I do not support this change, chiefly because it will hinder the country’s economic growth. It will lead to disinvestment by business and a loss of skills to emigration. South Africa’s economy was already in a weak position before the coronavirus pandemic. In fact, it has been significantly weak for the past decade. There have been many factors that have resulted in the country’s weak economy, and one of the main contributors is the never-ending load-shedding.

Minister Nxesi’s comment that the EEB is “more aggressive” BEE is another reason why the implementation of the Bill must not be supported. It is without a doubt that BEE is a failed policy and can be seen as one of the biggest contributors to Eskom’s failures. It is for this reason that South Africans should support the IRR’s recently launched “Fight Load-shedding, Stop BEE at Eskom” campaign, which demands that finance minister Enoch Godongwana grants exemptions from BEE in Eskom procurement to cut costs that are better spent fighting load-shedding.

Race quotas

If adopted, the EEB would allow Minister Nxesi to impose public sector race quotas – which have sometimes relied on the “Barnard Principle” (that it is better to leave a job vacant for years than to hire a white person) – on the private sector. This would significantly affect the country as it would contribute to the high brain drain. This is very concerning, considering that South Africa is suffering from many skill shortages. According to the Centre for Risk Analysis’s recent Macro Review, South Africa’s labour market largely supplies low- and semi-skilled individuals, who are not suitable for the economy’s requirements, which has a desperate need for highly skilled individuals.

The EEB would also force employers to “pencil test” their staff, meaning that if an employee says they are one race, then the employer can be fined, potentially millions of rands, if the employee turns out to belong to a different race, according to the Department of Labour. But how will anyone determine who belongs to what race without going right back to some of apartheid’s most humiliating absurdities?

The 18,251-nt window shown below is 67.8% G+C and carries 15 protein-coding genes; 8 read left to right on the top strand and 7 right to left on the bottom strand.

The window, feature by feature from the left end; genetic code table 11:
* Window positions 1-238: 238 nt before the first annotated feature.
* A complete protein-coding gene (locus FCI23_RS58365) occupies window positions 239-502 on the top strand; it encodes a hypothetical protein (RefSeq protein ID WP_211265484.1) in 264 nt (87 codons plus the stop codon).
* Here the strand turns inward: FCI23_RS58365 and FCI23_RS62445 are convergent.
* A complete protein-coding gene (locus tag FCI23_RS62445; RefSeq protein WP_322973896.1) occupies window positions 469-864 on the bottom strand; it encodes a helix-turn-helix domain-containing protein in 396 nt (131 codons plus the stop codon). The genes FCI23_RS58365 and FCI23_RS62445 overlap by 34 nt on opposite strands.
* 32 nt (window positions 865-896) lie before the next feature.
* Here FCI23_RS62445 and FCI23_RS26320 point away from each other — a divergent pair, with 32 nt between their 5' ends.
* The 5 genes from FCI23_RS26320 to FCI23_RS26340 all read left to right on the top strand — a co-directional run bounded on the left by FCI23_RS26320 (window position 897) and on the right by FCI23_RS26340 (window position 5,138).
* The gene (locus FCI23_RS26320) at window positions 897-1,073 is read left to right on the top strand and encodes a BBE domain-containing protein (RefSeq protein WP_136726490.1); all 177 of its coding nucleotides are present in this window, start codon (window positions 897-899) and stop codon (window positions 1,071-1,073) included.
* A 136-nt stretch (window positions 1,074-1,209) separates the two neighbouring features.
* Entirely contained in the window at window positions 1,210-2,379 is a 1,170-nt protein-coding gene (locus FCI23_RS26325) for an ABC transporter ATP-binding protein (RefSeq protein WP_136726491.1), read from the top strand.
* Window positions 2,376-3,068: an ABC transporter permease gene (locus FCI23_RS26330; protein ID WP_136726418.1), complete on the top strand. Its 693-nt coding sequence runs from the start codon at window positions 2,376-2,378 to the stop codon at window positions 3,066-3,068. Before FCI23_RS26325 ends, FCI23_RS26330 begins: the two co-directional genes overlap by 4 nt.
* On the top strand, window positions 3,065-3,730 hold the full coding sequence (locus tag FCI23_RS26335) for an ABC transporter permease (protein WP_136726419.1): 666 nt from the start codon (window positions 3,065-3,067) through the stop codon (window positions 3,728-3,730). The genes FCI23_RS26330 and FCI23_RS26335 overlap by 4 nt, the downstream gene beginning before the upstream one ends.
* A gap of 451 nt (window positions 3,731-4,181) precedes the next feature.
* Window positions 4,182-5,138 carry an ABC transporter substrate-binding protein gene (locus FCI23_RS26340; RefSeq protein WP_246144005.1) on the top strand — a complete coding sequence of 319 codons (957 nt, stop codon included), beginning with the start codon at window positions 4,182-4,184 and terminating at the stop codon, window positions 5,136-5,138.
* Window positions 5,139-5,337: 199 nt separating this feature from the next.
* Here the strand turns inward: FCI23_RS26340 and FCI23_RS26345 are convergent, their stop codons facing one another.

For all these reasons, the IRR has strenuously pushed back against the EEB. The Institute’s EEB petition, which was handed over to the President last month, ran to more than 23 000 signatures. However, more needs to be done to ensure that President Ramaphosa does not implement the Bill. Minister Nxesi is determined to have the EEB implemented as soon as possible, and has even stated that it should be signed into law by September. South Africans surely cannot allow this to happen, as it will contribute to the further deterioration of the country’s economy.

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Mlondi Mdluli is an economist, and Campaign Manager at the Institute of Race Relations. He was born and raised in Durban, and has recently completed a Master of Commerce degree in Economics at the University of KwaZulu-Natal. Follow him on Twitter, @mlondi_mdluli